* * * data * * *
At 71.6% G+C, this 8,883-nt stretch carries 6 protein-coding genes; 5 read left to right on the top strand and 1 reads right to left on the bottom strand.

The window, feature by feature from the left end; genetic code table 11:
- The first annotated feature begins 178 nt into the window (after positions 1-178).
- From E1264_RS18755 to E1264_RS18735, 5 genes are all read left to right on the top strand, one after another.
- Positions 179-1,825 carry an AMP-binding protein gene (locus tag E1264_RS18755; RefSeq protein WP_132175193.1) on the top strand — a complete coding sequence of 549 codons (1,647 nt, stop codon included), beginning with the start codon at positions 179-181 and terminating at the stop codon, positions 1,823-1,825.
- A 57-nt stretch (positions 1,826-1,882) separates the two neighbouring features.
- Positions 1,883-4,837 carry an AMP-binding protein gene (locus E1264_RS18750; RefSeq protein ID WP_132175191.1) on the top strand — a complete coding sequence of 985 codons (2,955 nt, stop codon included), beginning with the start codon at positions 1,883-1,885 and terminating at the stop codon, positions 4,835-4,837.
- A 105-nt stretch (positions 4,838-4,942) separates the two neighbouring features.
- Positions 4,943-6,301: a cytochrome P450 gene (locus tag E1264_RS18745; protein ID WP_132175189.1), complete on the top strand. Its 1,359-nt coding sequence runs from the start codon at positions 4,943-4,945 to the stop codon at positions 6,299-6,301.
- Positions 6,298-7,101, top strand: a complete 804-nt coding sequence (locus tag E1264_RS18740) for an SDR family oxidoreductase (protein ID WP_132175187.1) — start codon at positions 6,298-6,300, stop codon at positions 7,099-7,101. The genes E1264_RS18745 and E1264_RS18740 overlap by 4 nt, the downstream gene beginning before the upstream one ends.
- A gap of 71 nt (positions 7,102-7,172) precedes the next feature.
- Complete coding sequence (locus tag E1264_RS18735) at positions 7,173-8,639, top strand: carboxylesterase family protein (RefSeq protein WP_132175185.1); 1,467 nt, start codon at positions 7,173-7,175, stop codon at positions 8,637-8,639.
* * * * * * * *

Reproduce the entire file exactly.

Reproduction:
At 71.6% G+C, this 8,883-nt stretch carries 6 protein-coding genes; 5 read left to right on the top strand and 1 reads right to left on the bottom strand.

The window, feature by feature from the left end; genetic code table 11:
- The first annotated feature begins 178 nt into the window (after positions 1-178).
- From E1264_RS18755 to E1264_RS18735, 5 genes are all read left to right on the top strand, one after another.
- Positions 179-1,825 carry an AMP-binding protein gene (locus tag E1264_RS18755; RefSeq protein WP_132175193.1) on the top strand — a complete coding sequence of 549 codons (1,647 nt, stop codon included), beginning with the start codon at positions 179-181 and terminating at the stop codon, positions 1,823-1,825.
- A 57-nt stretch (positions 1,826-1,882) separates the two neighbouring features.
- Positions 1,883-4,837 carry an AMP-binding protein gene (locus E1264_RS18750; RefSeq protein ID WP_132175191.1) on the top strand — a complete coding sequence of 985 codons (2,955 nt, stop codon included), beginning with the start codon at positions 1,883-1,885 and terminating at the stop codon, positions 4,835-4,837.
- A 105-nt stretch (positions 4,838-4,942) separates the two neighbouring features.
- Positions 4,943-6,301: a cytochrome P450 gene (locus tag E1264_RS18745; protein ID WP_132175189.1), complete on the top strand. Its 1,359-nt coding sequence runs from the start codon at positions 4,943-4,945 to the stop codon at positions 6,299-6,301.
- Positions 6,298-7,101, top strand: a complete 804-nt coding sequence (locus tag E1264_RS18740) for an SDR family oxidoreductase (protein ID WP_132175187.1) — start codon at positions 6,298-6,300, stop codon at positions 7,099-7,101. The genes E1264_RS18745 and E1264_RS18740 overlap by 4 nt, the downstream gene beginning before the upstream one ends.
- A gap of 71 nt (positions 7,102-7,172) precedes the next feature.
- Complete coding sequence (locus tag E1264_RS18735) at positions 7,173-8,639, top strand: carboxylesterase family protein (RefSeq protein WP_132175185.1); 1,467 nt, start codon at positions 7,173-7,175, stop codon at positions 8,637-8,639.